Check out the tablet with a disappearing physical keyboard that re-appears when touched
If you love tablets but hate trying to type on them, a new tablet from a little-known tech company may re-kindle your love of the flatscreen. Because this flatscreen does not stay flat -- physical keyboard buttons can pop out of nowhere on this tablet screen, giving you an actual keyboard with disappearing, re-appearing keypad buttons for typing.
The company is called Tactus Technology, and their amazing instant pop-up keyboard is called a "dynamic tactile touchscreen". Tactus does not ever plan on introducing their own new line of tablets. Instead, they plan on selling this technology to OEMs -- original equipment manufacturers, the people who make your iPads and Android tablets -- and they will hopefully get this astounding feature onto as many tablets as possible in the future.
The tablet with the disappearing tactile keyboard was unveiled to the world last week at the CES (Consumer Electronic Show) in Las Vegas. They call it a "lumpy tablet", a nickname which does not do justice to the awesomeness and glamor potential of this technology. The disappearing keyboard has to been seen to be believed, and you can see the lumpy tablet in action in this a video from the BBC.
If you can imagine Saran Wrap instantly turning into bubble wrap, that's sort of how this revolutionary flatscreen works. The tablet screen remains totally flat during normal use. On your command, though, the flat screen will instantly "grow" small, bubble-like buttons that will miraculously pop out of your screen, allowing you to type with the full power of actual keyboard buttons.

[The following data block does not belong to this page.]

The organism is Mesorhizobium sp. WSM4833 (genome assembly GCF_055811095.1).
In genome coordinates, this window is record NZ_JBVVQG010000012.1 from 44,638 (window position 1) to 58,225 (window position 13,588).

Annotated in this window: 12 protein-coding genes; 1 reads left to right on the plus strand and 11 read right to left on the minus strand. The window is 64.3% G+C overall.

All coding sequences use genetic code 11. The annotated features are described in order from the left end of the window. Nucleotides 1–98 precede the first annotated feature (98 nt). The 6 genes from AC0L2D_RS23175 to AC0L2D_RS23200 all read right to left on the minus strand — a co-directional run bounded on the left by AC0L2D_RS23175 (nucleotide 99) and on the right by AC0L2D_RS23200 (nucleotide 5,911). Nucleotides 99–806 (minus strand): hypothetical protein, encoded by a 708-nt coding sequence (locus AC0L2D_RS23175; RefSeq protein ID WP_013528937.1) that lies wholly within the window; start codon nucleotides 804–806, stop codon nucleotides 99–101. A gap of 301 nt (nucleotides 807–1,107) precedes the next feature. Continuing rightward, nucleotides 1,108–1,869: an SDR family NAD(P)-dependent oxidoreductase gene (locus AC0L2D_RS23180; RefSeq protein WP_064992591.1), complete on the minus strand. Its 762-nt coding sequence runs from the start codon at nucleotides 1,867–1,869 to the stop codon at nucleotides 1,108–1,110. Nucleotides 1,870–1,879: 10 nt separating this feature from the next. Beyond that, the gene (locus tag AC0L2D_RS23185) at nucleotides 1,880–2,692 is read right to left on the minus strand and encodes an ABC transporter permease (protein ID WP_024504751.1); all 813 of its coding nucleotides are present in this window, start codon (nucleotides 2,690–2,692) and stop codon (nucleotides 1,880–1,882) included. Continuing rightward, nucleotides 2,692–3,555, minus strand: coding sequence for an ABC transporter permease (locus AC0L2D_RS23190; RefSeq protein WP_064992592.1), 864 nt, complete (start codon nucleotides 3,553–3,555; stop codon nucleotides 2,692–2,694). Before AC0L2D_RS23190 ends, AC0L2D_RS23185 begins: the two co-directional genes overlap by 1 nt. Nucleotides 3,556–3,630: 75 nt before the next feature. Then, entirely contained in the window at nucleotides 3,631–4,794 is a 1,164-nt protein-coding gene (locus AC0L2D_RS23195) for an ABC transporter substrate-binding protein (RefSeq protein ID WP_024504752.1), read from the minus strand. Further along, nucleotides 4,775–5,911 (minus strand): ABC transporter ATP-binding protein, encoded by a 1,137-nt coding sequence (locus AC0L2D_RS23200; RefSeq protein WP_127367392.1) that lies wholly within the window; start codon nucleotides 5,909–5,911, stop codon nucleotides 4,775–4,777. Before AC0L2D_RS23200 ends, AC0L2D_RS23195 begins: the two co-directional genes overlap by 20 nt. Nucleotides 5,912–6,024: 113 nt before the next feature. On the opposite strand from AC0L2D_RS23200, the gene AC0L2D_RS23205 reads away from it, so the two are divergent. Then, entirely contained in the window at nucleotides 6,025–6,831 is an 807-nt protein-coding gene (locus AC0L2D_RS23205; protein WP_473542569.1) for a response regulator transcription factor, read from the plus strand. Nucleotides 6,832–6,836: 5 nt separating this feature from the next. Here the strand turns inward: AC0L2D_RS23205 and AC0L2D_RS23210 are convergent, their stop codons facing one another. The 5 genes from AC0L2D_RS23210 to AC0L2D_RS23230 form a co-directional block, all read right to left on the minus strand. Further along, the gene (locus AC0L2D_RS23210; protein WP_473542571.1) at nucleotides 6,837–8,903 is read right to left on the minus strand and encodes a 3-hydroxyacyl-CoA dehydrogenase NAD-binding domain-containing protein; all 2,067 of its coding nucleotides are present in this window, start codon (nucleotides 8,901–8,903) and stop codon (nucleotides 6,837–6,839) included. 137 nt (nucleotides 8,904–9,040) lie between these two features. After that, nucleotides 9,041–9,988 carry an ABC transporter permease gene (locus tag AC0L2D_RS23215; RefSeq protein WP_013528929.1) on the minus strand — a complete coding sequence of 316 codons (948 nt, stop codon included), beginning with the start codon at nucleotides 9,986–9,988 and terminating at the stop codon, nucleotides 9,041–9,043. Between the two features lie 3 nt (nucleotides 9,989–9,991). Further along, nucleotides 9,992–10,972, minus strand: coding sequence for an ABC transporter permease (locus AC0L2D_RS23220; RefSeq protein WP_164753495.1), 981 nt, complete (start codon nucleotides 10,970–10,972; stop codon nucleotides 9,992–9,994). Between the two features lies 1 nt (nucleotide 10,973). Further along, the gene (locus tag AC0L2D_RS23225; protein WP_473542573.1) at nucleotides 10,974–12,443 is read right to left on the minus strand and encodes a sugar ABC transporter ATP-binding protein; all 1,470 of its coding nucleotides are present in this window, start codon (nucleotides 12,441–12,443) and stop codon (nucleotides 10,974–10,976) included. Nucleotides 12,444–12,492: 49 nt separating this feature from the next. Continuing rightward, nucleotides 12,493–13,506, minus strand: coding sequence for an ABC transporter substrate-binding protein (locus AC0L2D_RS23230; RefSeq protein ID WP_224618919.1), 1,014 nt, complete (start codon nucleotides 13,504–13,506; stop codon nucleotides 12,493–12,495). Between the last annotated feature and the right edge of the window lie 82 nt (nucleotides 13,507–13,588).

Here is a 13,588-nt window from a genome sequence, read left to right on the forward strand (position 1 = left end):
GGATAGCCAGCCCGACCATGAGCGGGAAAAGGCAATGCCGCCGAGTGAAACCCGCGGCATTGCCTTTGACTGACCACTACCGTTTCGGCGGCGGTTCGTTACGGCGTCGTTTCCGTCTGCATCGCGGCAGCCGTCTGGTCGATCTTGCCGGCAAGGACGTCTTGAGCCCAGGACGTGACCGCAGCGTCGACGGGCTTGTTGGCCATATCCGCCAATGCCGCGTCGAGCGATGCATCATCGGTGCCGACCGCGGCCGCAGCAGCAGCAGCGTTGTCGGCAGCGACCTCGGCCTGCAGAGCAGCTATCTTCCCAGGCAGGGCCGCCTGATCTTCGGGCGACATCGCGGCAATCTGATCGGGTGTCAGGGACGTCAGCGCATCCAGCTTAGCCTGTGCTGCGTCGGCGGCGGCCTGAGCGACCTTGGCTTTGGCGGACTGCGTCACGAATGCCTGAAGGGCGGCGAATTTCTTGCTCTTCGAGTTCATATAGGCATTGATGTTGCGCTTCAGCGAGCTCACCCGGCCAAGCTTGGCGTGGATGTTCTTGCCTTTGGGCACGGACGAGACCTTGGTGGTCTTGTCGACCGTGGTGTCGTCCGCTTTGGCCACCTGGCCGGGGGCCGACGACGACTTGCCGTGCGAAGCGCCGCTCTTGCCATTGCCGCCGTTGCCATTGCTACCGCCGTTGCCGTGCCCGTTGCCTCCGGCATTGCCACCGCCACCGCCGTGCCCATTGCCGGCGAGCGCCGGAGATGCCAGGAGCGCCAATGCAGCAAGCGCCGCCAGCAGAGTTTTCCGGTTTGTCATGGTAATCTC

You can imagine that fewer and fewer people would be damning their autocorrect if they could type their texts and emails on a screen that actually had physical keyboard buttons.
These clever inventors over at Tactus Technology plan on having this innovative screen in your hot little hands by the end of the year. "We expect to be in production in later 2013, early 2014 in mobile devices," Tactus executive Micah Yairi told the BBC. "Ultimately this could be used for game controllers, automobiles, basically any screen, any touchscreen basically could use this."
In other words, Tactus Technology is demonstrating their technology here on a tablet, but the "lumpy" technology could be used on any type of screen. And since the buttons magically morph into existence, they can morph into different configurations other than just a keyboard -- they could turn into a gaming console control pad, for instance.